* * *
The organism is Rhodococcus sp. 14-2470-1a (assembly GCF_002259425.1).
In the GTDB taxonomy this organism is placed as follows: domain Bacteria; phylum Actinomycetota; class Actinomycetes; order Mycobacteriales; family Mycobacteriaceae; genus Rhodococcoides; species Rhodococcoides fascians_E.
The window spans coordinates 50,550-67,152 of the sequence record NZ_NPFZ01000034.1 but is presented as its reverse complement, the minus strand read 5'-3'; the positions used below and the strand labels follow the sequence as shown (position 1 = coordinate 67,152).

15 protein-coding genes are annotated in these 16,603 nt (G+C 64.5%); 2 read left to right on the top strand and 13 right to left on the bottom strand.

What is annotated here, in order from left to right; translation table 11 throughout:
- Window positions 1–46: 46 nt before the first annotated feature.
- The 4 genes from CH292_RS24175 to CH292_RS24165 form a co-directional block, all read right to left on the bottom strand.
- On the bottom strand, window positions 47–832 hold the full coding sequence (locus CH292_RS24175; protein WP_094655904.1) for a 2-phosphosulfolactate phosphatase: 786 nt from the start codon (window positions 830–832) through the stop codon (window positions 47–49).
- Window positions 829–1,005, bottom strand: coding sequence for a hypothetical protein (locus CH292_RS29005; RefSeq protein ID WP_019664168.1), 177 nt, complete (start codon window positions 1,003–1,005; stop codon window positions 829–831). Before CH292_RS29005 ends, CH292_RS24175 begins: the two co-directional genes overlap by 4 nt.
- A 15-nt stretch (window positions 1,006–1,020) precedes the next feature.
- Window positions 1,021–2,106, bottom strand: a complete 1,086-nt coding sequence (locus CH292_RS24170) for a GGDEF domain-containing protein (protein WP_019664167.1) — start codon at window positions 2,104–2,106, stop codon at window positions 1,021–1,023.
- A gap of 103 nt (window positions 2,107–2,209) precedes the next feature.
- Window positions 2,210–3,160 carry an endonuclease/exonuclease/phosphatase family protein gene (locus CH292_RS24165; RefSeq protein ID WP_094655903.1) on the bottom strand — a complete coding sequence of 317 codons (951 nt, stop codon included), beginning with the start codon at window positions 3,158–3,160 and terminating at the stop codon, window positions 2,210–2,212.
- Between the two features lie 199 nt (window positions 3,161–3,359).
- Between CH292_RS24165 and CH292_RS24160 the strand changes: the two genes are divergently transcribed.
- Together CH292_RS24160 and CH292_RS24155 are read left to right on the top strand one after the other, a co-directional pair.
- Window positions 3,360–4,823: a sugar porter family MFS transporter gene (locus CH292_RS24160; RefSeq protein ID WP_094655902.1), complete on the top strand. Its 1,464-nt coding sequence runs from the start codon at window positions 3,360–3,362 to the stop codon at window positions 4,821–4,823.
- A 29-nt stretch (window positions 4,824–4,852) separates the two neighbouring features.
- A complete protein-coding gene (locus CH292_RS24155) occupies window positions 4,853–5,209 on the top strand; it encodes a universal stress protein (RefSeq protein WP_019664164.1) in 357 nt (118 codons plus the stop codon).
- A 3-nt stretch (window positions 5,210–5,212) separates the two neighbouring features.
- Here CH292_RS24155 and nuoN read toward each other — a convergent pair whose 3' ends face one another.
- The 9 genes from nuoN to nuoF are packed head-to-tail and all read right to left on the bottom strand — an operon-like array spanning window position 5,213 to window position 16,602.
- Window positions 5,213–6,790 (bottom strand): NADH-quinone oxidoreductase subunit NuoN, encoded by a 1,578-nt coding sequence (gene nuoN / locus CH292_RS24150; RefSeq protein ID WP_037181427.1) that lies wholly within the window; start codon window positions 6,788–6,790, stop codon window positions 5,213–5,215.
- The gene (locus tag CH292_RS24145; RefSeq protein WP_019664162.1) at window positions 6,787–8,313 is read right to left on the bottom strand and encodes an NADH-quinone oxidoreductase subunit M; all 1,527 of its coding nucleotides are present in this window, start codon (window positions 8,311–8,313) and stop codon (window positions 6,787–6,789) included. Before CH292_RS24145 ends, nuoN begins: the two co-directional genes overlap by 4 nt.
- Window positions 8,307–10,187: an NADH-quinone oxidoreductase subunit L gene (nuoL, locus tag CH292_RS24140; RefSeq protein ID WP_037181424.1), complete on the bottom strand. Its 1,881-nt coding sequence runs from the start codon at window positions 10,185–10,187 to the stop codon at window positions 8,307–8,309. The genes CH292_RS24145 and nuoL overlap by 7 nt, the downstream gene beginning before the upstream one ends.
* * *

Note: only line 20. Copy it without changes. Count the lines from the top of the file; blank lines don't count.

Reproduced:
- A 3-nt stretch (window positions 5,210–5,212) separates the two neighbouring features.